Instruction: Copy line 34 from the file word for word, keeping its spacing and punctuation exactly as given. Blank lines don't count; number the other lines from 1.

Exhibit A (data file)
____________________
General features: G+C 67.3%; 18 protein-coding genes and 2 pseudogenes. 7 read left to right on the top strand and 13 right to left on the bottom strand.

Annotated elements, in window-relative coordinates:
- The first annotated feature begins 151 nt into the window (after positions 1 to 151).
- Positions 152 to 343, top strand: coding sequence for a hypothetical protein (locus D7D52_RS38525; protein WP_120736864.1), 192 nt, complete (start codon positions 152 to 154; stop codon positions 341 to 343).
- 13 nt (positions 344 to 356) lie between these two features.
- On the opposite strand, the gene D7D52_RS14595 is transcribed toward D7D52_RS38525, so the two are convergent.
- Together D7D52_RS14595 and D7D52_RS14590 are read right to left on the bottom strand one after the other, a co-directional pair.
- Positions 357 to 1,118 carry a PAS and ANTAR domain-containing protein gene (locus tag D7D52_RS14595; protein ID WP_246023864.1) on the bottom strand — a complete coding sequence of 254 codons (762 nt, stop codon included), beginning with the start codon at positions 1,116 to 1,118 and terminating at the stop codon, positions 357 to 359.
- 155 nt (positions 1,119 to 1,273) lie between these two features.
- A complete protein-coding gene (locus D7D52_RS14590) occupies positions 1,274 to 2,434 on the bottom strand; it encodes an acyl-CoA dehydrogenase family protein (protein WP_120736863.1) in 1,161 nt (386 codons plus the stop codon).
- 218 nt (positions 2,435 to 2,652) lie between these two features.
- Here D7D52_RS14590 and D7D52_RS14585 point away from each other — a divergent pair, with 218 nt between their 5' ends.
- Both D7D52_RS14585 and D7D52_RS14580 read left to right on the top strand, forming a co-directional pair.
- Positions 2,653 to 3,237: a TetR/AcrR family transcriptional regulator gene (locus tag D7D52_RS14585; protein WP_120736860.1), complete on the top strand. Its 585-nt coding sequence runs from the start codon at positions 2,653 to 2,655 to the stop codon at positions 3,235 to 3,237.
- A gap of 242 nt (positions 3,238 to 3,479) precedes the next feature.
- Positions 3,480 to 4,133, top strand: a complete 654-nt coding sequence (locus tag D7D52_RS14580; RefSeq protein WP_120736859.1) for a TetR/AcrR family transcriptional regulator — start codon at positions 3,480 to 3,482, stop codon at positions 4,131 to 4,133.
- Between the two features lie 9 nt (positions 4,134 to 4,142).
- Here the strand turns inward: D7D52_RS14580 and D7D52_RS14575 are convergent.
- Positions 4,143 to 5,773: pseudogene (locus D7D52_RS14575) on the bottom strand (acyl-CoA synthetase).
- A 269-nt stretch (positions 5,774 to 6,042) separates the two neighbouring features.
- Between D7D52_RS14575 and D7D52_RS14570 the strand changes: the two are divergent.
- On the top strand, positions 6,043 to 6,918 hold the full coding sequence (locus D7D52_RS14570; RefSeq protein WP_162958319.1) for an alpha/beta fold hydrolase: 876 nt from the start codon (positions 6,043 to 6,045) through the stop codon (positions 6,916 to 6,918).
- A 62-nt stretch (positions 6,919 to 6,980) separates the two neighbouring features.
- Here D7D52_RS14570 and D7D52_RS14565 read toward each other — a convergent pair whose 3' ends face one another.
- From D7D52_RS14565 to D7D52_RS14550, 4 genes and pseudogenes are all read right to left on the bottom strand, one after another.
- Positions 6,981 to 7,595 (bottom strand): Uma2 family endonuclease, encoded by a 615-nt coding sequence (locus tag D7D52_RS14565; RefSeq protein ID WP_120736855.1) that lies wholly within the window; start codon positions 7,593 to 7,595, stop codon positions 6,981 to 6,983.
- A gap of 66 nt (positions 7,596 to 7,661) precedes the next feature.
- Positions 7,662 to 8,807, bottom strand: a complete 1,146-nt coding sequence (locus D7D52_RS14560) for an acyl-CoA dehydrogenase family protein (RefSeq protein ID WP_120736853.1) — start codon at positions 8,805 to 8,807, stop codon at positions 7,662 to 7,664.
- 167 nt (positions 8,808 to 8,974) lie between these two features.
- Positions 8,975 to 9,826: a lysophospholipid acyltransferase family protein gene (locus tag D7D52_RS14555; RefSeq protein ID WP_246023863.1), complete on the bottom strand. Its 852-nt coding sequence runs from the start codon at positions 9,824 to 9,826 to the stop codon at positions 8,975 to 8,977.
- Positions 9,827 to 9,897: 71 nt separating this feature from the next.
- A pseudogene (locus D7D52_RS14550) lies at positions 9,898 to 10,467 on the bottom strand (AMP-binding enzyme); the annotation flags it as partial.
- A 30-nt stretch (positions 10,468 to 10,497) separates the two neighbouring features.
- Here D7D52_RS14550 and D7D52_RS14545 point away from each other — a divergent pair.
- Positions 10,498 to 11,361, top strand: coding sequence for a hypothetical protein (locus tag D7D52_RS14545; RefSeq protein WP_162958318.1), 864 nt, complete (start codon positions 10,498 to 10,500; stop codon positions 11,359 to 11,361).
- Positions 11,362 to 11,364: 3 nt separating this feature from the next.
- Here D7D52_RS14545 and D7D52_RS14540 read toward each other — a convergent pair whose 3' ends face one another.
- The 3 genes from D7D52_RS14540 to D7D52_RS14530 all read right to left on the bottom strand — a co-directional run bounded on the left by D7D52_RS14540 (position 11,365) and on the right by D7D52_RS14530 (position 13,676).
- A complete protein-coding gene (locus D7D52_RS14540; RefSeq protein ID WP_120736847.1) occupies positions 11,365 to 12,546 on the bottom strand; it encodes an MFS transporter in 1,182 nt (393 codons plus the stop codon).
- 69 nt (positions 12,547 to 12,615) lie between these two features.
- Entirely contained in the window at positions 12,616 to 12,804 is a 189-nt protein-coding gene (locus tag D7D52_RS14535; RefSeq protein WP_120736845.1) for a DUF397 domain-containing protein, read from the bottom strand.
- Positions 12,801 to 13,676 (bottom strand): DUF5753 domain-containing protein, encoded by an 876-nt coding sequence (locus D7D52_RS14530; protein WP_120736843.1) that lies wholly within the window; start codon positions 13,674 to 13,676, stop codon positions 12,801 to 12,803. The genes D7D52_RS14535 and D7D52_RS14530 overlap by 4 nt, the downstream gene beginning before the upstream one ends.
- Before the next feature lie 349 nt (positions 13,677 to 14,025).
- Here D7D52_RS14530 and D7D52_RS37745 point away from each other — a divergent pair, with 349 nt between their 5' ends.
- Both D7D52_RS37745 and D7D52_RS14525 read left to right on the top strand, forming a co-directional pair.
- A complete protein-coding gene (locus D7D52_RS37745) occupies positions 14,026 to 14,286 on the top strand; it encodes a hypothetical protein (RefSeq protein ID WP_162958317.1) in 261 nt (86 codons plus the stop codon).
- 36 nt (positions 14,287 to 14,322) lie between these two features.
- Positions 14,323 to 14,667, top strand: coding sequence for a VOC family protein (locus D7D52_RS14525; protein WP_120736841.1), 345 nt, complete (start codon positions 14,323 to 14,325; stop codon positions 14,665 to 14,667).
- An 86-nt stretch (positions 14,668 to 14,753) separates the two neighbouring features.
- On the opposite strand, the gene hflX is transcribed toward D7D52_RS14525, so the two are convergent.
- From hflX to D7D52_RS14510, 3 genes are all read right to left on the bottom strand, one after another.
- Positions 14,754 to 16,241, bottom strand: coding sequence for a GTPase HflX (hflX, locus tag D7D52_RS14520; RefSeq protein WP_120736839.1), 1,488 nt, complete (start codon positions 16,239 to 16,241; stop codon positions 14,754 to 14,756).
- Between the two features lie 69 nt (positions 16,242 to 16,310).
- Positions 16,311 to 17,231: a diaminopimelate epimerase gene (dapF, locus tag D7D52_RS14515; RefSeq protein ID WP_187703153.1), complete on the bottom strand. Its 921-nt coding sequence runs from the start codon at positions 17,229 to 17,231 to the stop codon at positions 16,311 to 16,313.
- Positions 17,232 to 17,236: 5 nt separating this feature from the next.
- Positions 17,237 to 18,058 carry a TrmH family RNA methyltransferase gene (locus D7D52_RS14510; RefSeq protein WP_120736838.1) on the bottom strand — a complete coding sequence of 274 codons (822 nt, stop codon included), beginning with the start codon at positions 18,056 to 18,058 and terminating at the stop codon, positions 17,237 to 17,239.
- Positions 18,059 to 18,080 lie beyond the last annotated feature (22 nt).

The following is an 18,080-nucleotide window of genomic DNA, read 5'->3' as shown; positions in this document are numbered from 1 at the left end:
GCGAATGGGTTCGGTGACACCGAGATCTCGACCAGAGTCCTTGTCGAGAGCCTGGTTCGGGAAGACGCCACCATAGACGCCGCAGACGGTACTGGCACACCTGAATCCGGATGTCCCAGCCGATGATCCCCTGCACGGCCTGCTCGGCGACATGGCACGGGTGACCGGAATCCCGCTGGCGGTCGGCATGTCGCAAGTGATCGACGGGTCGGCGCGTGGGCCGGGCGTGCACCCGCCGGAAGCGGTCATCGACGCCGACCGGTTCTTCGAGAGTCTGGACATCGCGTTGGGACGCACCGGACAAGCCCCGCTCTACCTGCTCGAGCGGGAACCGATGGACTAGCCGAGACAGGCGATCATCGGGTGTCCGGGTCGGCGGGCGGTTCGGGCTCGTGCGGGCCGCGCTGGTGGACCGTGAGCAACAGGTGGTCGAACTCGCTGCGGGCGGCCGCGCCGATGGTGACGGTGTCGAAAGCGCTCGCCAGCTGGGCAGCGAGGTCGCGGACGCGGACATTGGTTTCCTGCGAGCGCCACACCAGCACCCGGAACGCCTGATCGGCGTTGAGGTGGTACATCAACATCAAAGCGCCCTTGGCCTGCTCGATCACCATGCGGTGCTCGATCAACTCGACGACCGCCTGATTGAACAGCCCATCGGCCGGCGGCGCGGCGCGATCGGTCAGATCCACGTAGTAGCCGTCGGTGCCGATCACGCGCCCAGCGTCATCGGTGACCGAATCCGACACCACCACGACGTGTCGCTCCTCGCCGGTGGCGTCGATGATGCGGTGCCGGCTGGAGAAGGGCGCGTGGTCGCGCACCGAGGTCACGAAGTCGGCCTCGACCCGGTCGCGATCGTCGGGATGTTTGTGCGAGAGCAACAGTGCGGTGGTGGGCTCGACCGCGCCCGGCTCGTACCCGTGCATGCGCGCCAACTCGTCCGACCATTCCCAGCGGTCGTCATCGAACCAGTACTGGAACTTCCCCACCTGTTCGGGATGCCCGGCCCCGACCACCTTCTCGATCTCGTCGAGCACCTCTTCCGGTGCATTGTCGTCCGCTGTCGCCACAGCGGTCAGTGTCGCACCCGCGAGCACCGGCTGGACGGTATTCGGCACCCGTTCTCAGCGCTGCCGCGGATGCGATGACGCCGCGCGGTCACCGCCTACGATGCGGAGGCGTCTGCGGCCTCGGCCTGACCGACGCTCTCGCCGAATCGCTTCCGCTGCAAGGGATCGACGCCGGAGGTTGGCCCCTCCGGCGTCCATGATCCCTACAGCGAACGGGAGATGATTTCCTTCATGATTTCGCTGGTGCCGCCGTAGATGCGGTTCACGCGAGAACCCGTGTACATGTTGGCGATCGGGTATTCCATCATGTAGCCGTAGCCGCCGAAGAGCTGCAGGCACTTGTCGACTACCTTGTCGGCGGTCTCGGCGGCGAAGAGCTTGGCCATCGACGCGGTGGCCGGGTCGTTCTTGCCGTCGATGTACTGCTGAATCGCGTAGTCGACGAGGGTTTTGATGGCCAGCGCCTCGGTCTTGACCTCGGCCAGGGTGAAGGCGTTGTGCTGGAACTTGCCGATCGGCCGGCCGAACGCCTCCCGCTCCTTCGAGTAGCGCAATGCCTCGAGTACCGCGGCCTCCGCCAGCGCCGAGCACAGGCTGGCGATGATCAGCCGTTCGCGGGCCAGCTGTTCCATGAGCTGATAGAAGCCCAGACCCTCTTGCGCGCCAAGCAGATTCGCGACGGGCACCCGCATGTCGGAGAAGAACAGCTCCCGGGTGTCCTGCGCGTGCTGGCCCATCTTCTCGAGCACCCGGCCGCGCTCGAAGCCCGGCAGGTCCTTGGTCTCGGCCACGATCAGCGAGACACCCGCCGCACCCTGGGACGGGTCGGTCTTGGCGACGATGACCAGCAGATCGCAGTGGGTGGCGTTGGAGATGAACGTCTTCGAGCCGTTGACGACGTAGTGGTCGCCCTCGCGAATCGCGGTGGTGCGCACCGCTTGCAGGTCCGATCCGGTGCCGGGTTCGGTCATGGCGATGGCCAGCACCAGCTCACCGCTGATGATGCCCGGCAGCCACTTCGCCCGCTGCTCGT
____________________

- Here D7D52_RS14550 and D7D52_RS14545 point away from each other — a divergent pair.